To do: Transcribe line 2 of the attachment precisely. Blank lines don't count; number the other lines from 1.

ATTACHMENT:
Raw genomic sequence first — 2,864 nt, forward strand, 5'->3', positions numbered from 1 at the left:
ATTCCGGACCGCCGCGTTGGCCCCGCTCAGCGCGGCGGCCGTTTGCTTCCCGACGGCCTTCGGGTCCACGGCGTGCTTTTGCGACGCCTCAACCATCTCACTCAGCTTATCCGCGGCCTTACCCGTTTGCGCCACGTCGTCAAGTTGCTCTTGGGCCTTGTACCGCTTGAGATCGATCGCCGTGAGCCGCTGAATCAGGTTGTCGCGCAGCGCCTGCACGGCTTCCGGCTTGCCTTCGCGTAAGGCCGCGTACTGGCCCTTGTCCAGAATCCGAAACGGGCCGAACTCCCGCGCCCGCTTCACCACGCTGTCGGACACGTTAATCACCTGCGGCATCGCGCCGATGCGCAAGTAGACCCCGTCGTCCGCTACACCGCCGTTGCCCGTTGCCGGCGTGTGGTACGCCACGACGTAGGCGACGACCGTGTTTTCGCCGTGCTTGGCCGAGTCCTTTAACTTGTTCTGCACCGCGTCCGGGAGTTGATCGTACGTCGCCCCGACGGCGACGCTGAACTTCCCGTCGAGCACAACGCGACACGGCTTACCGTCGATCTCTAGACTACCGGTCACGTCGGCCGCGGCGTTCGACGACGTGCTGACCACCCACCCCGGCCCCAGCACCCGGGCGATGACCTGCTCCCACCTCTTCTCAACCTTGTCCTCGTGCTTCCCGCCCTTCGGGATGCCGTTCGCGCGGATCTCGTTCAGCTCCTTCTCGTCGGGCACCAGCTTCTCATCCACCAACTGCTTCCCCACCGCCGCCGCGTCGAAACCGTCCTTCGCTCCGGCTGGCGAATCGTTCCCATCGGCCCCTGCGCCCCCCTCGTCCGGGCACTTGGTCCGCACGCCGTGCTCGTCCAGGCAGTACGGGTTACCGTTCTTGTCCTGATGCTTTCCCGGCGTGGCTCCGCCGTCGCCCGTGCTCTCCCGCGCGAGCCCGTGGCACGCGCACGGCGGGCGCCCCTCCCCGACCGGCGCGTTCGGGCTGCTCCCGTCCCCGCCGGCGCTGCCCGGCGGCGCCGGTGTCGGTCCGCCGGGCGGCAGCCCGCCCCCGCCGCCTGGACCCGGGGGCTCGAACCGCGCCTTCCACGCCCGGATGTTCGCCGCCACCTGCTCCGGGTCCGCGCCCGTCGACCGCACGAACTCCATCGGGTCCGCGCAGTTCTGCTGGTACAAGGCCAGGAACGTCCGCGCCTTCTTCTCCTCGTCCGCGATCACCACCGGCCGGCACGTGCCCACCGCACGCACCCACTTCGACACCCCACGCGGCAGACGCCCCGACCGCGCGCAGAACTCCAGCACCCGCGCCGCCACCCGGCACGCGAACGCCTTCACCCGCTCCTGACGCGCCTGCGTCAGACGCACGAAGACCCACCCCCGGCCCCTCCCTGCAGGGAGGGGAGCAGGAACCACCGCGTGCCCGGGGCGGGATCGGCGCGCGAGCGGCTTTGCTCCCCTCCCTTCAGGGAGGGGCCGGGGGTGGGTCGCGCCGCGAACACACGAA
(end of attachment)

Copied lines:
ATTCCGGACCGCCGCGTTGGCCCCGCTCAGCGCGGCGGCCGTTTGCTTCCCGACGGCCTTCGGGTCCACGGCGTGCTTTTGCGACGCCTCAACCATCTCACTCAGCTTATCCGCGGCCTTACCCGTTTGCGCCACGTCGTCAAGTTGCTCTTGGGCCTTGTACCGCTTGAGATCGATCGCCGTGAGCCGCTGAATCAGGTTGTCGCGCAGCGCCTGCACGGCTTCCGGCTTGCCTTCGCGTAAGGCCGCGTACTGGCCCTTGTCCAGAATCCGAAACGGGCCGAACTCCCGCGCCCGCTTCACCACGCTGTCGGACACGTTAATCACCTGCGGCATCGCGCCGATGCGCAAGTAGACCCCGTCGTCCGCTACACCGCCGTTGCCCGTTGCCGGCGTGTGGTACGCCACGACGTAGGCGACGACCGTGTTTTCGCCGTGCTTGGCCGAGTCCTTTAACTTGTTCTGCACCGCGTCCGGGAGTTGATCGTACGTCGCCCCGACGGCGACGCTGAACTTCCCGTCGAGCACAACGCGACACGGCTTACCGTCGATCTCTAGACTACCGGTCACGTCGGCCGCGGCGTTCGACGACGTGCTGACCACCCACCCCGGCCCCAGCACCCGGGCGATGACCTGCTCCCACCTCTTCTCAACCTTGTCCTCGTGCTTCCCGCCCTTCGGGATGCCGTTCGCGCGGATCTCGTTCAGCTCCTTCTCGTCGGGCACCAGCTTCTCATCCACCAACTGCTTCCCCACCGCCGCCGCGTCGAAACCGTCCTTCGCTCCGGCTGGCGAATCGTTCCCATCGGCCCCTGCGCCCCCCTCGTCCGGGCACTTGGTCCGCACGCCGTGCTCGTCCAGGCAGTACGGGTTACCGTTCTTGTCCTGATGCTTTCCCGGCGTGGCTCCGCCGTCGCCCGTGCTCTCCCGCGCGAGCCCGTGGCACGCGCACGGCGGGCGCCCCTCCCCGACCGGCGCGTTCGGGCTGCTCCCGTCCCCGCCGGCGCTGCCCGGCGGCGCCGGTGTCGGTCCGCCGGGCGGCAGCCCGCCCCCGCCGCCTGGACCCGGGGGCTCGAACCGCGCCTTCCACGCCCGGATGTTCGCCGCCACCTGCTCCGGGTCCGCGCCCGTCGACCGCACGAACTCCATCGGGTCCGCGCAGTTCTGCTGGTACAAGGCCAGGAACGTCCGCGCCTTCTTCTCCTCGTCCGCGATCACCACCGGCCGGCACGTGCCCACCGCACGCACCCACTTCGACACCCCACGCGGCAGACGCCCCGACCGCGCGCAGAACTCCAGCACCCGCGCCGCCACCCGGCACGCGAACGCCTTCACCCGCTCCTGACGCGCCTGCGTCAGACGCACGAAGACCCACCCCCGGCCCCTCCCTGCAGGGAGGGGAGCAGGAACCACCGCGTGCCCGGGGCGGGATCGGCGCGCGAGCGGCTTTGCTCCCCTCCCTTCAGGGAGGGGCCGGGGGTGGGTCGCGCCGCGAACACACGAA